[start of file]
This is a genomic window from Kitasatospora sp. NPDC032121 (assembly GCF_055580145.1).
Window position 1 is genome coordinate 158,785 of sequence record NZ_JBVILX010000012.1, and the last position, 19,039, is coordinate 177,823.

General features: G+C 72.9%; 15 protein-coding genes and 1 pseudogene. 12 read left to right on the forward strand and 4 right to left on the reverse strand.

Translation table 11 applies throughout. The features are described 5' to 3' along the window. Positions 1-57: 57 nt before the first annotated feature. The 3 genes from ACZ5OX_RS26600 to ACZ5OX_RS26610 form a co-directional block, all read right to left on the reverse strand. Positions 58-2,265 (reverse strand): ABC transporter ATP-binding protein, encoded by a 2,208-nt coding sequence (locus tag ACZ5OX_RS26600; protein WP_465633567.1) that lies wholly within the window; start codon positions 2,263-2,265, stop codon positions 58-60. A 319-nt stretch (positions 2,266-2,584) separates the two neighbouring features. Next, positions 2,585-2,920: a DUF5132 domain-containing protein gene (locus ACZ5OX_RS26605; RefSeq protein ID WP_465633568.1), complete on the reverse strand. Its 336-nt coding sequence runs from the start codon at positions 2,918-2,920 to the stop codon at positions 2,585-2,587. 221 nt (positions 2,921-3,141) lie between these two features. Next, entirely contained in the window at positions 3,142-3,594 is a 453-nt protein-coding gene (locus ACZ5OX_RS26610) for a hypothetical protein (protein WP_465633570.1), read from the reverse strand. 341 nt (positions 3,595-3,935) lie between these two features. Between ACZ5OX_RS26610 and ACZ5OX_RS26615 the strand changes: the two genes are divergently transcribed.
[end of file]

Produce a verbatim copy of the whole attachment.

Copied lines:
This is a genomic window from Kitasatospora sp. NPDC032121 (assembly GCF_055580145.1).
Window position 1 is genome coordinate 158,785 of sequence record NZ_JBVILX010000012.1, and the last position, 19,039, is coordinate 177,823.

General features: G+C 72.9%; 15 protein-coding genes and 1 pseudogene. 12 read left to right on the forward strand and 4 right to left on the reverse strand.

Translation table 11 applies throughout. The features are described 5' to 3' along the window. Positions 1-57: 57 nt before the first annotated feature. The 3 genes from ACZ5OX_RS26600 to ACZ5OX_RS26610 form a co-directional block, all read right to left on the reverse strand. Positions 58-2,265 (reverse strand): ABC transporter ATP-binding protein, encoded by a 2,208-nt coding sequence (locus tag ACZ5OX_RS26600; protein WP_465633567.1) that lies wholly within the window; start codon positions 2,263-2,265, stop codon positions 58-60. A 319-nt stretch (positions 2,266-2,584) separates the two neighbouring features. Next, positions 2,585-2,920: a DUF5132 domain-containing protein gene (locus ACZ5OX_RS26605; RefSeq protein ID WP_465633568.1), complete on the reverse strand. Its 336-nt coding sequence runs from the start codon at positions 2,918-2,920 to the stop codon at positions 2,585-2,587. 221 nt (positions 2,921-3,141) lie between these two features. Next, entirely contained in the window at positions 3,142-3,594 is a 453-nt protein-coding gene (locus ACZ5OX_RS26610) for a hypothetical protein (protein WP_465633570.1), read from the reverse strand. 341 nt (positions 3,595-3,935) lie between these two features. Between ACZ5OX_RS26610 and ACZ5OX_RS26615 the strand changes: the two genes are divergently transcribed.